­—The historical grudge trampling over the Treaty on Basic Relations between Japan and the Republic of Korea (Katsuhiro Kuroda, visiting editorial writer in Seoul for the Sankei Shimbun)

—The forced wartime laborer court decision is a return to the Joseon dynasty (Kunihiko Miyake, research director at the Canon Institute for Global Studies)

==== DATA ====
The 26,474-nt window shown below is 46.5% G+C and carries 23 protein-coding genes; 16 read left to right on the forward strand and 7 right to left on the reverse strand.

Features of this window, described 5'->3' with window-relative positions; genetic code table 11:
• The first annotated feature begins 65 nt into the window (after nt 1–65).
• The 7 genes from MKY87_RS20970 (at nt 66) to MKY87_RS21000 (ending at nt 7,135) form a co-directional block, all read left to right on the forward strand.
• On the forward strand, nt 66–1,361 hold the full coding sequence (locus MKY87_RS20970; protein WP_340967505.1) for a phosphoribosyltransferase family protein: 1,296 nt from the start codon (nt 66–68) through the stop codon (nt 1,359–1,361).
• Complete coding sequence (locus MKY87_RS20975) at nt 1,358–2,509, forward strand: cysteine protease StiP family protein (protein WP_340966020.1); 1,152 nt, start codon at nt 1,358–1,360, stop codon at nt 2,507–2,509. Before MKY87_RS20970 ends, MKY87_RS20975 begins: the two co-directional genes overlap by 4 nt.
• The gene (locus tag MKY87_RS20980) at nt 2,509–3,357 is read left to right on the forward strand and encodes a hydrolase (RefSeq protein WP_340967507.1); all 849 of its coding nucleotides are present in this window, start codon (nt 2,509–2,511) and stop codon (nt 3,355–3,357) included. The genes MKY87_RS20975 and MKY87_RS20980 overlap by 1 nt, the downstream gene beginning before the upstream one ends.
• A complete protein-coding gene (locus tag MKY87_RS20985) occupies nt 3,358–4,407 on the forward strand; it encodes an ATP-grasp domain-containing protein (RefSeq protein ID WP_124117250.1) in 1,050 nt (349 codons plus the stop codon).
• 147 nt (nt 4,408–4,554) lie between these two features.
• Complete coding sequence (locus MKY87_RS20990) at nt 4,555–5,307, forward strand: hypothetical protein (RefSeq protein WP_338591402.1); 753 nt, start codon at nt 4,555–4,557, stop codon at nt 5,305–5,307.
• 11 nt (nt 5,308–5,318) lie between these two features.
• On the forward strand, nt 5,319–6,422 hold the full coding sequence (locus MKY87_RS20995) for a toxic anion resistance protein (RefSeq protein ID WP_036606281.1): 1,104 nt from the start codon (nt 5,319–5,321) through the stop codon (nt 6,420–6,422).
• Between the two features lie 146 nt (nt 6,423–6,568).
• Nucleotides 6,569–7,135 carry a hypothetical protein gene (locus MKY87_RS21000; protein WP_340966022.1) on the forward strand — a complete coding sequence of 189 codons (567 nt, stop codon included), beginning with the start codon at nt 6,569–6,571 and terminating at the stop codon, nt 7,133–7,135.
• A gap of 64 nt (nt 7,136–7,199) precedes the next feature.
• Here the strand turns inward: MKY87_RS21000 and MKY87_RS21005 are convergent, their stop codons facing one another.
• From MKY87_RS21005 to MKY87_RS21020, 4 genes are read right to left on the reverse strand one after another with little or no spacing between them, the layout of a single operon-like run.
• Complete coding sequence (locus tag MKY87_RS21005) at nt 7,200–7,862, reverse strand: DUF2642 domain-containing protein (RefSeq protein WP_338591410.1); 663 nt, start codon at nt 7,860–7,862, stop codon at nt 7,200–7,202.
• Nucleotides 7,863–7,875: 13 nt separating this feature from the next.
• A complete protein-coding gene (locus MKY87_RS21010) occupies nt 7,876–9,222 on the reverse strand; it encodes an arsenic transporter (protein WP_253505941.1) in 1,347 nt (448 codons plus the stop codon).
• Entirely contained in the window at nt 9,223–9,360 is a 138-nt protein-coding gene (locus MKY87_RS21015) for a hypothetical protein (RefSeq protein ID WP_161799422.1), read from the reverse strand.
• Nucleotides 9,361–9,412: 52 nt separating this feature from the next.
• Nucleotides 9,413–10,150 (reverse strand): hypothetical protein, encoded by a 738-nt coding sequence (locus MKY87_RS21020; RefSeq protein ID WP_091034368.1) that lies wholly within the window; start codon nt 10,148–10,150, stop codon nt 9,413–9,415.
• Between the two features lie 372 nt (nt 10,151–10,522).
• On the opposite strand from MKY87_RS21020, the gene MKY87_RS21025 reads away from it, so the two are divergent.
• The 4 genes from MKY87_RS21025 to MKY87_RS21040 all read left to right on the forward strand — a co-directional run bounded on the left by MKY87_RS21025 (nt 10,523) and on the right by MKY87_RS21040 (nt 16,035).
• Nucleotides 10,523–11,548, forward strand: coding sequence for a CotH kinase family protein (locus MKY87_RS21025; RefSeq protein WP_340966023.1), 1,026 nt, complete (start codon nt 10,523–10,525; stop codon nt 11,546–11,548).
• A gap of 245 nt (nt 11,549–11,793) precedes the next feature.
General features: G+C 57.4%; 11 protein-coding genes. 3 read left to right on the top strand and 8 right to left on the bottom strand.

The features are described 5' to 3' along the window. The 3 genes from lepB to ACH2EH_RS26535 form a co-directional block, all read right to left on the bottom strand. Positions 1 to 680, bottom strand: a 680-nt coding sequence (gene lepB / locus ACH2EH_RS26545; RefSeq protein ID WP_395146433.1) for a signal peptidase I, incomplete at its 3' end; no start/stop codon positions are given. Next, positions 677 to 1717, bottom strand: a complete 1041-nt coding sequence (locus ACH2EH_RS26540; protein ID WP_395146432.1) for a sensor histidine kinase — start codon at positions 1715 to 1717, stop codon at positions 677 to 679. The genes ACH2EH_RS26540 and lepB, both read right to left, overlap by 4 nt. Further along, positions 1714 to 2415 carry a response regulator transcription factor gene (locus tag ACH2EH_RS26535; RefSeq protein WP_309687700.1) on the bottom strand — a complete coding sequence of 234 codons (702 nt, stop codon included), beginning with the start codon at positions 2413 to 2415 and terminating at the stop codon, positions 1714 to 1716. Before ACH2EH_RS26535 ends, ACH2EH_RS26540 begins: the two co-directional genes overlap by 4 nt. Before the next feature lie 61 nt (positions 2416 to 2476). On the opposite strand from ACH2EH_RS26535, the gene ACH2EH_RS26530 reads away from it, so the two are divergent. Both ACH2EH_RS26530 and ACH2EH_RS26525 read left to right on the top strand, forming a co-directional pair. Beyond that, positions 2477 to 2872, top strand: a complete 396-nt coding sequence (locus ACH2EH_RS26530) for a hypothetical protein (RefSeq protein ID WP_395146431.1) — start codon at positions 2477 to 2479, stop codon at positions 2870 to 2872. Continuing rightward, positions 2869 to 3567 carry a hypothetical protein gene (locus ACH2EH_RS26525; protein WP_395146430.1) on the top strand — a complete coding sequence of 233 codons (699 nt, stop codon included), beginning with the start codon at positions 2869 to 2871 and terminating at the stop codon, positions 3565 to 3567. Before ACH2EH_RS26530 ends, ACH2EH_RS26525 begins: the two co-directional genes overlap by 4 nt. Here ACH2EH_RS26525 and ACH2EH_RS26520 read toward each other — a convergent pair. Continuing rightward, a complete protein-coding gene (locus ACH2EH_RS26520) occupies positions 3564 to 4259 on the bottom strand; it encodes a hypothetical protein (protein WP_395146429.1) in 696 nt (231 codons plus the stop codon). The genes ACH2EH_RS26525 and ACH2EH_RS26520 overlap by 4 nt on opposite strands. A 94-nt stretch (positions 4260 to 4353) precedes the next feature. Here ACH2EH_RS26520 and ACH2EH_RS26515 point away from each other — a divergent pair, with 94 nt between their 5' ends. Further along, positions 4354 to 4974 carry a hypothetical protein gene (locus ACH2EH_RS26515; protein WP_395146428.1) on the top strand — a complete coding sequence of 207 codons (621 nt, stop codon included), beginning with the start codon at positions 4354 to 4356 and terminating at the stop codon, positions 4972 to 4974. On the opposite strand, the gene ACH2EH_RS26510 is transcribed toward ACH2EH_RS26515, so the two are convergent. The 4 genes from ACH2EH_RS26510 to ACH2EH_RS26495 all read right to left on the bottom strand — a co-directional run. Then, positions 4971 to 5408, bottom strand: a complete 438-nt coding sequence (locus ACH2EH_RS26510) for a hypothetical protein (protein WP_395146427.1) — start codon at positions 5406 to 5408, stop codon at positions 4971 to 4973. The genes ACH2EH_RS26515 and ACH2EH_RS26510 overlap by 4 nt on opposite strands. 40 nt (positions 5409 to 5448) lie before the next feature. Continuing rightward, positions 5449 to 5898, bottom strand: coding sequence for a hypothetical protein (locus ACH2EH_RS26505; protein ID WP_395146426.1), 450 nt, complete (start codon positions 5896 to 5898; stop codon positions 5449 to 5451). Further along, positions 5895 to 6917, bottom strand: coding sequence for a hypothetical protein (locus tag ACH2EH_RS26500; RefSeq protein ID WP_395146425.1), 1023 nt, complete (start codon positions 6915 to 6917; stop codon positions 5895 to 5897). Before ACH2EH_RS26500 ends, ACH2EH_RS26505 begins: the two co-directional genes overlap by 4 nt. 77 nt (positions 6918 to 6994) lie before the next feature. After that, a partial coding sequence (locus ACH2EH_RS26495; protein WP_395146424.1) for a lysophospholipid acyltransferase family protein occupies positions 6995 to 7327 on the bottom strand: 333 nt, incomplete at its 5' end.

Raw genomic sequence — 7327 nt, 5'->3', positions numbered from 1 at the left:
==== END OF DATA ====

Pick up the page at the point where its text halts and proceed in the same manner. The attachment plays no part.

These articles from Bungeishunju give two different explanations of why South Korea has chosen to take actions that are incomprehensible to Japanese people. Kuroda noted that the 1965 normalization of relations was a compromise taken for the sake of pragmatic national interests, setting aside various points of contention without dealing with them. He argued that “As South Korea became more affluent and the people became more confident, thinking ‘Japan’s not so tough,’ the pride that they had ignored in the past for the sake of pragmatic benefits reared its head,” saying that the people of South Korea feel a strong historical grudge towards Japan. Kuroda gave his analysis that since South Korea was freed from Japanese rule in August 1945 as an indirect benefit of Japan losing the war, and not something the South Koreans won for themselves, they had unresolved emotions which they were venting with continuing anti-Japanese sentiment.